A new community for the indigenous network

Slow Food Indigenous Chumbi Community for Promoting Traditional Foods – Ecuador

Founded by 15 members, this indigenous community brings together various peoples, including Kichwa Otavalo, Karanqui, Cañari, Puruwa, Saraguro, Cayambis and Kitukaras, united by the desire to protect their food sovereignty and to fight for access to land. The main objective of the community is to bring together the country’s indigenous communities to promote their gastronomic cultures, through the organization of activities to support producers, participation in the network’s governance bodies, raising awareness of traditional knowledge and techniques, and the promotion of Slow Food projects. In particular, the members will organize learning and sharing activities, based around seeds, Andean agroecology, the right to land and water, and an international event that will focus on indigenous people, their knowledge and the most important foods linked to their traditions. The community’s annual contribution will support projects that protect biodiversity, particularly the Ark of Taste and the Presidia.

 

Raw-milk cheesemaking to protect small-scale local businesses

Slow Food Community to Promote Raw-Milk Cheesemaking in Quebec – Canada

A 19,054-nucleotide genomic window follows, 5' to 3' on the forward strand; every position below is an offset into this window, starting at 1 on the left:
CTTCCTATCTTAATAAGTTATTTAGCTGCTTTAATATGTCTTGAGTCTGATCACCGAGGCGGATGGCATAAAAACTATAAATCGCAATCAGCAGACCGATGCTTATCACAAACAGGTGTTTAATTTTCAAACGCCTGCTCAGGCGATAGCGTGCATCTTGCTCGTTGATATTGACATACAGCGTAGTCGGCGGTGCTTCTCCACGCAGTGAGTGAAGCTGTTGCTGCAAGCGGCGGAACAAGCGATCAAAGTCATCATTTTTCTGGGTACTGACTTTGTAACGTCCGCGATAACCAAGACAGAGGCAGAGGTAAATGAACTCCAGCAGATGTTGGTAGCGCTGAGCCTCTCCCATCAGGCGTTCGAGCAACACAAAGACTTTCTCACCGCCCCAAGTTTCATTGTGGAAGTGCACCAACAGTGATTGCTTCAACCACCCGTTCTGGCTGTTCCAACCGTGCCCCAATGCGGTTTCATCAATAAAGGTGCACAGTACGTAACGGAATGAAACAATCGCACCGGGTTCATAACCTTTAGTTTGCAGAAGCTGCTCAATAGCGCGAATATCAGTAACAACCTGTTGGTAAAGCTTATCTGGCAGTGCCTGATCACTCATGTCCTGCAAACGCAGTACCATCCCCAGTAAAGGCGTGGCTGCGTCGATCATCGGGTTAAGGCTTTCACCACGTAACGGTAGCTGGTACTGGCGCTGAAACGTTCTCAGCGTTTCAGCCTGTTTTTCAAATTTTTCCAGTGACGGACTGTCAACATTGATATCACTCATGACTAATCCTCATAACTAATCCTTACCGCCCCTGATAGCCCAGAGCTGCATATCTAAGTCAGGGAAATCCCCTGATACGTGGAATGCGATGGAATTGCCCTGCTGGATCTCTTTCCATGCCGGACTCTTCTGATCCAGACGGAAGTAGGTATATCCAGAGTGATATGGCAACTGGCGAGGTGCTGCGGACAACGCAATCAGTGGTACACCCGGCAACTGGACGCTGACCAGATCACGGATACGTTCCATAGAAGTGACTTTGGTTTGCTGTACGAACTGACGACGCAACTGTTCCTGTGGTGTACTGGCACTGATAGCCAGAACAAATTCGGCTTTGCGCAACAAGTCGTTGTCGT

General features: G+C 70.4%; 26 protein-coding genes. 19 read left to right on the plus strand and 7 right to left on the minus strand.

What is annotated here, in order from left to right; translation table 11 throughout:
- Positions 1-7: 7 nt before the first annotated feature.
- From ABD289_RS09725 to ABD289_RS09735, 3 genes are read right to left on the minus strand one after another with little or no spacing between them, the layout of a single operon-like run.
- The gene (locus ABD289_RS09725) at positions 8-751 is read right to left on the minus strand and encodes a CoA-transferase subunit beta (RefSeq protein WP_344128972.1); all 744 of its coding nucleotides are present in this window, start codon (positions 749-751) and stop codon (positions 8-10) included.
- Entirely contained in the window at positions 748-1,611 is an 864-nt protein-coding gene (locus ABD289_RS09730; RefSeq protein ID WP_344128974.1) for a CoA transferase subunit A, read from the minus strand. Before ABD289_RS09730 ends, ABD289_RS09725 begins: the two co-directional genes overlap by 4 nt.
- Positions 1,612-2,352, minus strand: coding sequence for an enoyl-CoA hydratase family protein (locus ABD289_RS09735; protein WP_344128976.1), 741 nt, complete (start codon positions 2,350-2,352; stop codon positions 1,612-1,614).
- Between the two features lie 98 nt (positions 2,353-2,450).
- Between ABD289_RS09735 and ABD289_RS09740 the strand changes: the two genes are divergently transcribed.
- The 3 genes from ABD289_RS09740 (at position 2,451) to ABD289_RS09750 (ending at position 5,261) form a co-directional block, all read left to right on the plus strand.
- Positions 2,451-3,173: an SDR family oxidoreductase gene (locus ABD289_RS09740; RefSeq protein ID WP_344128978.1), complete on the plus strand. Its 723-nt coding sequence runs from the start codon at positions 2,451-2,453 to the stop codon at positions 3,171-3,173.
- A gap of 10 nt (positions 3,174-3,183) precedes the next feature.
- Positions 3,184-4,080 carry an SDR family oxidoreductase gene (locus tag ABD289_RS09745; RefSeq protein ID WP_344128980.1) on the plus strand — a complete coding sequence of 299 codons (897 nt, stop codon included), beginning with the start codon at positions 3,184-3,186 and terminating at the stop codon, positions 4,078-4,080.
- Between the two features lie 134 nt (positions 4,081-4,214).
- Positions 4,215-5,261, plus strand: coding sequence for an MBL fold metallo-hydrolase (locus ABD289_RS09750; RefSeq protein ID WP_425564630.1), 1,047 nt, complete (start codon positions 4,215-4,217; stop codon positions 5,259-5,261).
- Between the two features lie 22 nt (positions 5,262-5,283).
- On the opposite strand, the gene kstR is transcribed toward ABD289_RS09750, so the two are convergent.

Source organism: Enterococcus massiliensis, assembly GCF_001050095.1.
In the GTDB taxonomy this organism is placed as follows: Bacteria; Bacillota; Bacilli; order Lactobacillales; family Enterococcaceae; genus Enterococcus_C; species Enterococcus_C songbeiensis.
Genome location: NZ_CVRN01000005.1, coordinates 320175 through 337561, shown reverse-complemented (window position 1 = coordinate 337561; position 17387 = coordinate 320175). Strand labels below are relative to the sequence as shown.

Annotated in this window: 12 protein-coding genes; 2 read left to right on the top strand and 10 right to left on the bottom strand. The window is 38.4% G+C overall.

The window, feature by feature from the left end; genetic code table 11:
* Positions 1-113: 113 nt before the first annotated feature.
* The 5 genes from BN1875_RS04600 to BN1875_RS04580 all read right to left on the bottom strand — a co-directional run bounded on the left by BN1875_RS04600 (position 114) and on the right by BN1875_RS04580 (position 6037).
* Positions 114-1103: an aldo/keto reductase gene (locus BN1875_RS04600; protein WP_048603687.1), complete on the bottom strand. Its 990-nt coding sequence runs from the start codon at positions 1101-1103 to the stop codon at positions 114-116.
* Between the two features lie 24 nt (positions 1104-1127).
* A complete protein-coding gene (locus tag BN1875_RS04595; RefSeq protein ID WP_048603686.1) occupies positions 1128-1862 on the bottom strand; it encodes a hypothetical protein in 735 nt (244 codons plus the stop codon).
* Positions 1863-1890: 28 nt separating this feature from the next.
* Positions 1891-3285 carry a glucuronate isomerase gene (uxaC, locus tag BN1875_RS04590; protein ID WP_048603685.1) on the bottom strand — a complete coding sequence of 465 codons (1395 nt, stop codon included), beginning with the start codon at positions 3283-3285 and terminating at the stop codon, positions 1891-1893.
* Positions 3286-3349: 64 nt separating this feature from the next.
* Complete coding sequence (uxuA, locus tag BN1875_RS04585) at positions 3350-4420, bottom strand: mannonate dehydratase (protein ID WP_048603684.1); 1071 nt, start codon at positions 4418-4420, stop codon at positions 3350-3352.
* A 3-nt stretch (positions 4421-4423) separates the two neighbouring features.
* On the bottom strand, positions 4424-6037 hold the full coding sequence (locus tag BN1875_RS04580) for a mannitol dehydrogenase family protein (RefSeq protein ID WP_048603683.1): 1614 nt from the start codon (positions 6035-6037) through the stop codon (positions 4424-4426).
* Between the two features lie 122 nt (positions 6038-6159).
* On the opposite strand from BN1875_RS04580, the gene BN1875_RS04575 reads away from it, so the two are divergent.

The community brings together over 15 people, including raw-milk cheesemakers from Quebec and activists from the network. Firmly opposed to the industrialization of cheese production and international treaties like the CETA, the community’s main objective is to establish a Presidium that will involve not just raw-milk cheesemakers from the country but also other people working in dairy. The community’s main activities will revolve around the organization of a communication campaign to influence public opinion and the development of government lobbying activities to ensure the right to produce raw-milk cheeses and small-scale artisanal dairies are protected. With its annual contribution, the community will be supporting the international Presidia project.

 

A project for rural youth

Slow Food Astana Youth Community – Kazakhstan

This community has been created to promote Slow Food issues among younger generations, both in urban centers and in rural zones that suffer greatly from inequality. The group is primarily working to preserve traditional gastronomic knowledge, organizing activities to support young farmers and make it possible for them to stay on their land. To do this, it is planning to create an online platform (bauyrsak.kz) to facilitate the sharing of experiences, knowledge, problems and solutions, and to organize regional meetings for all the activists from Central Asia. Among the most important upcoming events are Disco Baursak, a disco soup event focusing not only on the issue of waste but also eco-sustainability, and the Marathon of Taste, a journey around rural regions to uncover and catalog traditional knowledge and recipes. The community’s annual contribution will be used to support the international school food gardens project.